Say what you want about “True Detective” season two, but HBO is likely feeling just fine about it after picking up a Producers Guild Awards nomination earlier today. Divisive to say the least, many thought it was beyond diminished returns following the stellar debut season, and questions were raised about the genius status granted writer/producer/overlord Nic Pizzolatto. But the network very much believes in the writer (Pizzolatto inked a new deal with the network in November), and moreover, HBO President Of Programming Michael Lombardo takes some of the blame himself for the results of the second season of “True Detective,” and says he likely didn’t give Pizzolatto the creative space he needed.
“Our biggest failures — and I don’t know if I would consider ‘True Detective 2’ — but when we tell somebody to hit an air date as opposed to allowing the writing to find its own natural resting place, when it’s ready, when it’s baked — we’ve failed,” Lombardo told The Frame. “And I think in this particular case, the first season of ‘True Detective’ was something that Nic Pizzolatto had been thinking about, gestating, for a long period of time. He’s a soulful writer. I think what we did was go, ‘Great.’ And I take the blame. I became too much of a network executive at that point. We had huge success. ‘Gee, I’d love to repeat that next year.’ ”
“Well, you know what? I set him up. To deliver, in a very short time frame, something that became very challenging to deliver,” he continued. “That’s not what that show is. He had to reinvent the wheel, so to speak. Find his muse. And so I think that’s what I learned from it. Don’t do that anymore.”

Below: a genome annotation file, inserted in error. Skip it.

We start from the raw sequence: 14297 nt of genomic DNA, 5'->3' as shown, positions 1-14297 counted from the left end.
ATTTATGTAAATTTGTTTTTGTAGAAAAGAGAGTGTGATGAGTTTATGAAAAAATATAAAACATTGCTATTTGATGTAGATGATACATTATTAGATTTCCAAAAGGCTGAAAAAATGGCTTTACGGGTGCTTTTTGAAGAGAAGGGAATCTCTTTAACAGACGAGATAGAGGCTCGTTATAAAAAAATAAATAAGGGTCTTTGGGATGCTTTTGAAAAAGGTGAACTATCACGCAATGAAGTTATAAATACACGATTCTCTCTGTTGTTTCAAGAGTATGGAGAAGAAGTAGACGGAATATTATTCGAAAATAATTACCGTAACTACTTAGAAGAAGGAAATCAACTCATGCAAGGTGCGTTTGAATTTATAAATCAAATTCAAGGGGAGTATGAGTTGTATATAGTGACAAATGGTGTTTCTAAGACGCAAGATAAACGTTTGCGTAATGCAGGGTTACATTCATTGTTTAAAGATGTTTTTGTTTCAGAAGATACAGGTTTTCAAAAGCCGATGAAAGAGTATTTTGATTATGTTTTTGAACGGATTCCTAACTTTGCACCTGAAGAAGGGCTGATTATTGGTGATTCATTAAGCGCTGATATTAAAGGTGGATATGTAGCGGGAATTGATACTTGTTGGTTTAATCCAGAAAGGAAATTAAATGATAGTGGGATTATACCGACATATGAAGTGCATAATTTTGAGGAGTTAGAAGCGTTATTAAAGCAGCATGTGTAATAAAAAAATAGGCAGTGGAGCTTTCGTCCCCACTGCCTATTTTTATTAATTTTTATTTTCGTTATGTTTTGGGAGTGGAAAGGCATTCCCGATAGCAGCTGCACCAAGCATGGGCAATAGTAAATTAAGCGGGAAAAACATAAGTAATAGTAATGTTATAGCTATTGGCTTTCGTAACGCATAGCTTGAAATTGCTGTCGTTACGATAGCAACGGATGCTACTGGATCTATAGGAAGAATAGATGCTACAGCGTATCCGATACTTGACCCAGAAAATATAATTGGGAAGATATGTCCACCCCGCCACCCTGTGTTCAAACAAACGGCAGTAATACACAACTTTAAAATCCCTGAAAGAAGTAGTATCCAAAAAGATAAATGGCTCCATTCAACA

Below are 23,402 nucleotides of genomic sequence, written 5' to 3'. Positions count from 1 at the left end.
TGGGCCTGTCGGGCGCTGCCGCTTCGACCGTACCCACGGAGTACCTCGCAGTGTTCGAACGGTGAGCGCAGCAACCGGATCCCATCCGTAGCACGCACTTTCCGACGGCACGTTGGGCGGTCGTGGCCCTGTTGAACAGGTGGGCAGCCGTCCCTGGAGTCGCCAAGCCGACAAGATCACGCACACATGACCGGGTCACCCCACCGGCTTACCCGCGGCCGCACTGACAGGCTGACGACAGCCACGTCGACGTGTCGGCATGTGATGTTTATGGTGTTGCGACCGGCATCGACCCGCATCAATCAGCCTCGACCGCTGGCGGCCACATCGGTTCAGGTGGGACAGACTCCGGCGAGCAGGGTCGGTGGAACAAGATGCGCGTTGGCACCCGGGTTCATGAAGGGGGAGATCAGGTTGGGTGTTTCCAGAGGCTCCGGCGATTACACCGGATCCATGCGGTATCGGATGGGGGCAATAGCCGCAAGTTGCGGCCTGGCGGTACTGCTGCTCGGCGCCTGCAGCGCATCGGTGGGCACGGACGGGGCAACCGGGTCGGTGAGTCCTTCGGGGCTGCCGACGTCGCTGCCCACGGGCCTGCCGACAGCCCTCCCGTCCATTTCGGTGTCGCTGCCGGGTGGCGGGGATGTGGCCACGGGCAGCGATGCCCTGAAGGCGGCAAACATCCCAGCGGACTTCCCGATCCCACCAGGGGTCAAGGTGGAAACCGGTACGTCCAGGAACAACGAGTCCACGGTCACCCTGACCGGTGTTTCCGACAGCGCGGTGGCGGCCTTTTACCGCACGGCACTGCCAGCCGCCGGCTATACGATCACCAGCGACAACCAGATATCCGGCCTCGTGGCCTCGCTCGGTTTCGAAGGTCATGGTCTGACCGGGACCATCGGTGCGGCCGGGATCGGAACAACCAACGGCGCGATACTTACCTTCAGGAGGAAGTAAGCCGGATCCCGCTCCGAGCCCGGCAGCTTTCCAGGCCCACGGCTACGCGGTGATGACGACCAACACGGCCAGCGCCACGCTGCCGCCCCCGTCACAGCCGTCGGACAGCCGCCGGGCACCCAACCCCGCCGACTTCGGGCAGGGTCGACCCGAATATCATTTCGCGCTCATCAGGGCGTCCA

That’s an insightful comment from Lombardo, because indeed, it wasn’t long after the first season aired that Pizzolatto was churning out all the scripts for season two. That said, that is where the benefit of a writer’s room really comes in handy, and it’s something we haven’t seen yet in “True Detective.” And if the show is something HBO wants on a regular basis, it’s likely a path they’ll have to go down and/or convince Pizzolatto to take.
Meanwhile, Lombardo also addressed the issue of nudity, one that seems to dog HBO, who have earned a reputation for showing flesh at every opportunity. But he insists there is no master plan to put more boobs in their shows than need be.
“…I’m often told that relative to other premium services, we don’t have enough nudity. But here’s the truth. I’m a gay guy. I don’t particularly care about female nudity. We have never given a note to say, ‘More nudity.’ I think the truth is, when you’re in certain worlds — we’re very creative-friendly. If you’re going to sign on for certain shows, that’s part of the journey,” Lombardo said.
“Look, we live in a puritanical society. I think the real issue is why actresses are saying [there’s excessive nudity] and not actors. And that is, by the way, a valid question, and I’ll tell you why that is. Because white men produce the shows,” he added. “And there is some kind of… I was screening recently a show we did. And the actress is running across the screen completely naked. And then the actor runs across the screen completely naked. And yet somehow it’s pixelated, his genitalia. And I’m like, wait a second. Why is a man’s genitalia so much more ‘verboten?’ And if you ask guys, they’re gonna go, ‘Well, you know, guys are sensitive about size and blah blah.’ And that’s bulls**t. So hopefully, that’s an argument you just made for diversity. Put a female showrunner on, trust me. It’s gonna be equal opportunity. “
Thoughts? Share ’em in the comments section, and listen to the conversation with Lombardo below.